Headline grabbing soundbyte?
Am I the only one to think that this comment came across as something headline grabbing to say, without holding up to scrutiny?
The majority of consumers have pretty much always gone to the cheapest source for goods. The internet or 'E'-commerce just made it easier to compare prices. Stands to reason also, if you work out of a warehouse with no storefronts you had reduced overheads and can utilise direct to consumer logistics that are already in place instead of having to worry about warehouse to store.
The advent of the Smartphone just made it easier for a consumer to go in store, look at the product and then check online for lowest price. The fact that store fronts have lasted so long is that they have either had to aggressively cut prices, cut variety to increase SKU buying power as well as join the online only brigade. And we can see what effect that is having with DSG and co struggling. *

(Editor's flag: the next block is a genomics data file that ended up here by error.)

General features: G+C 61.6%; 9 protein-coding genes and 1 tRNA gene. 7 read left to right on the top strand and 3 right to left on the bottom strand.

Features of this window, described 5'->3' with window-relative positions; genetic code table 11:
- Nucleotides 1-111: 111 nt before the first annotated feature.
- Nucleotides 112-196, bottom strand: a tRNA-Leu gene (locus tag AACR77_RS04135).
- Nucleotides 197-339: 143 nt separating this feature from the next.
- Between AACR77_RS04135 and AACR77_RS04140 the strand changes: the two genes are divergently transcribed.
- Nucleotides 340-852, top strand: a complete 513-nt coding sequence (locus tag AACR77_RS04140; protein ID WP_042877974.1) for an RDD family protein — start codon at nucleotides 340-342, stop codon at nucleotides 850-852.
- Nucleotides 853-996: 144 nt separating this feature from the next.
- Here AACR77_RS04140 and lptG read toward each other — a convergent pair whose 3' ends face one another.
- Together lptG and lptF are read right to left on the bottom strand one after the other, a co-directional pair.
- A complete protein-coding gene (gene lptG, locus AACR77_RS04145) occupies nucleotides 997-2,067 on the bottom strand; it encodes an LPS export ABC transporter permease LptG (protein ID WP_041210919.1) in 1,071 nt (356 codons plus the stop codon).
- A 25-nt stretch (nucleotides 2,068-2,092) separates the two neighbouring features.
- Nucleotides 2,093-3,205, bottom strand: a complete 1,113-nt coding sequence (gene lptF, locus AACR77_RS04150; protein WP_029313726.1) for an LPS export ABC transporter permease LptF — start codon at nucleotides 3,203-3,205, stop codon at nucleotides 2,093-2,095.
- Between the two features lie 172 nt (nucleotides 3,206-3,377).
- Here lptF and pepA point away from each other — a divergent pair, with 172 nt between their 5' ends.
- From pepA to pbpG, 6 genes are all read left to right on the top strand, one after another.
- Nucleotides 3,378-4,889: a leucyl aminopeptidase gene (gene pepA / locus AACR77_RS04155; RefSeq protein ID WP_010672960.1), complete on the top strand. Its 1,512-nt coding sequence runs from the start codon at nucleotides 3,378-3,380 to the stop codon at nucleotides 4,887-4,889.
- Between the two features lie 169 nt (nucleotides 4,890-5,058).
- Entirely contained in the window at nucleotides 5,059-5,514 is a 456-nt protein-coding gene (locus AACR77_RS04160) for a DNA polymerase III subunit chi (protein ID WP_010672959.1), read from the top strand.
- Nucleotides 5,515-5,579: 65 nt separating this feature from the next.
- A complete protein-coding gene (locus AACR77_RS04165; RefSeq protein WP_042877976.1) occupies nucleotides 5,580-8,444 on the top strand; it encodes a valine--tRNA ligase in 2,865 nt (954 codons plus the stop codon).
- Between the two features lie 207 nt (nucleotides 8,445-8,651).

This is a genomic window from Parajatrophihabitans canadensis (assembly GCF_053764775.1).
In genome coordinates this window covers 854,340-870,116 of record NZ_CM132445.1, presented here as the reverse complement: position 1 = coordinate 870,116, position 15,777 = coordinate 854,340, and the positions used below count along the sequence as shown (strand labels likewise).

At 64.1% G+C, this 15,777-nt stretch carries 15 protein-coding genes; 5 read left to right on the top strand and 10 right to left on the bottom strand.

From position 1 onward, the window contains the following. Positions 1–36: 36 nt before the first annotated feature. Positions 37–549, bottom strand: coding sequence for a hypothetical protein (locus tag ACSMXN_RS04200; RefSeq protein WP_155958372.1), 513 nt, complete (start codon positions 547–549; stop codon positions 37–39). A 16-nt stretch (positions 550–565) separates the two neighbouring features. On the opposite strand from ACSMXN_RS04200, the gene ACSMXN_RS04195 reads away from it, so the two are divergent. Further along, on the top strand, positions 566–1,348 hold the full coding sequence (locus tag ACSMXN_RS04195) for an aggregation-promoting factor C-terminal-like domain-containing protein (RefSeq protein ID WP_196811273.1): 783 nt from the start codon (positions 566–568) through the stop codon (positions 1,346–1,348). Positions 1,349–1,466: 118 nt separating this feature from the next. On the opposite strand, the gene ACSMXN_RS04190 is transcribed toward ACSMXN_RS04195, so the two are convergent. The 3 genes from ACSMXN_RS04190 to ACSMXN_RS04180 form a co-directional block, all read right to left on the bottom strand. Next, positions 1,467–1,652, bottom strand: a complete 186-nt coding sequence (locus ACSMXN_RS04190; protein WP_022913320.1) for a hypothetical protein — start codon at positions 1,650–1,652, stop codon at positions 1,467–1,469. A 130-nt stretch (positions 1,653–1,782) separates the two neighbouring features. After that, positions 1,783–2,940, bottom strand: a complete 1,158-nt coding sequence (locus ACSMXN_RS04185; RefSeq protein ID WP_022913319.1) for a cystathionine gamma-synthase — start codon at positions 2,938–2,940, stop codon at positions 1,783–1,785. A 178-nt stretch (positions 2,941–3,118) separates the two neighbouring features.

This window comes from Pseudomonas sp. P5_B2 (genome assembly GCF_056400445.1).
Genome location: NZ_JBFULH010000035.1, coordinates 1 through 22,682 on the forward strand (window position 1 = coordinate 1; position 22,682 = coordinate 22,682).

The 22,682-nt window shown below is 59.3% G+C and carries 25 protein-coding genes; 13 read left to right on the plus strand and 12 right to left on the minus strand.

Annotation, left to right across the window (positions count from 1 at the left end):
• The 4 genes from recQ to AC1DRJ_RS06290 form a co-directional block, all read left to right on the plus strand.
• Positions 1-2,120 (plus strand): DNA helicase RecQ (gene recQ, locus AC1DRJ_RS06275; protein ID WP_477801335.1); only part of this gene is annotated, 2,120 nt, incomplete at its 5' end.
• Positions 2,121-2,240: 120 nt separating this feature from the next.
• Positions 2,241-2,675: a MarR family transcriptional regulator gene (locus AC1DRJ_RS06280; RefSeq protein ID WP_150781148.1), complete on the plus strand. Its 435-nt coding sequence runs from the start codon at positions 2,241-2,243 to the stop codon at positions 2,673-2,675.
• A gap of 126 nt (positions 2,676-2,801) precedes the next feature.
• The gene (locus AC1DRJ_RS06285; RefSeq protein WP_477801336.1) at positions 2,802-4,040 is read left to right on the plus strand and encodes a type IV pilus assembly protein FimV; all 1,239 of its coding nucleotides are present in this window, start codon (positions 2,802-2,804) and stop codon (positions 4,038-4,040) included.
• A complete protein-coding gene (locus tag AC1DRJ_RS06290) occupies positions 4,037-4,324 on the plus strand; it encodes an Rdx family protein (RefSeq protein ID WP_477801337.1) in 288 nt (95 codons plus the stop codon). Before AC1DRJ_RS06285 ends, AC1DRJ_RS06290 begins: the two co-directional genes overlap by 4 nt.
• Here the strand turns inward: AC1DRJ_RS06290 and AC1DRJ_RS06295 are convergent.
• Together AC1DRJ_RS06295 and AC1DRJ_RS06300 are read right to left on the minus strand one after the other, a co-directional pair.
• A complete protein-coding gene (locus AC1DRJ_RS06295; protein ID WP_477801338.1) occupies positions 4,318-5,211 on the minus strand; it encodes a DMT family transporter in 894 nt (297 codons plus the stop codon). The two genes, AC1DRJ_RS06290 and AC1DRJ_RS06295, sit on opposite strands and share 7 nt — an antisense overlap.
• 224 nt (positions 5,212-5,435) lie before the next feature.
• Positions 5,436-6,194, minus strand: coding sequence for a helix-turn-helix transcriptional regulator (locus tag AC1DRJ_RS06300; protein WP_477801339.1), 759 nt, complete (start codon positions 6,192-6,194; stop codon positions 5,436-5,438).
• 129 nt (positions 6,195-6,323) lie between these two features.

So - how is e-commerce dead? Commerce is commerce regardless of the medium a transaction is negotiated using. Is it because it is not longer the 'Buzz word', the seeming panacea of a decade ago?
Did we just but goods *because* it was online? I think we are all guilty of buying something we wouldn't normally simply because it was so easy to do there and then online, or we were pissed, but his sweeping soundbyte smacks of a Schmidt style attempt of stating something that may, at first glance, sound grandiose and profound, but slight examination shows up to be rather wank.
I think anyway.
* Interestingly this has also brought to light the value a significant portion of consumers place on service. John Lewis prices, for example, may not be the best, however the electronic side seems to be doing well. Anecdotally their staff and service in this area seem to be well received, whereas we all know what the general perception of DSG is. Apple may sell most of their products online but their service, (After problems are admitted mind you), is also anecdotally reported as good. Better if you have a store nearby.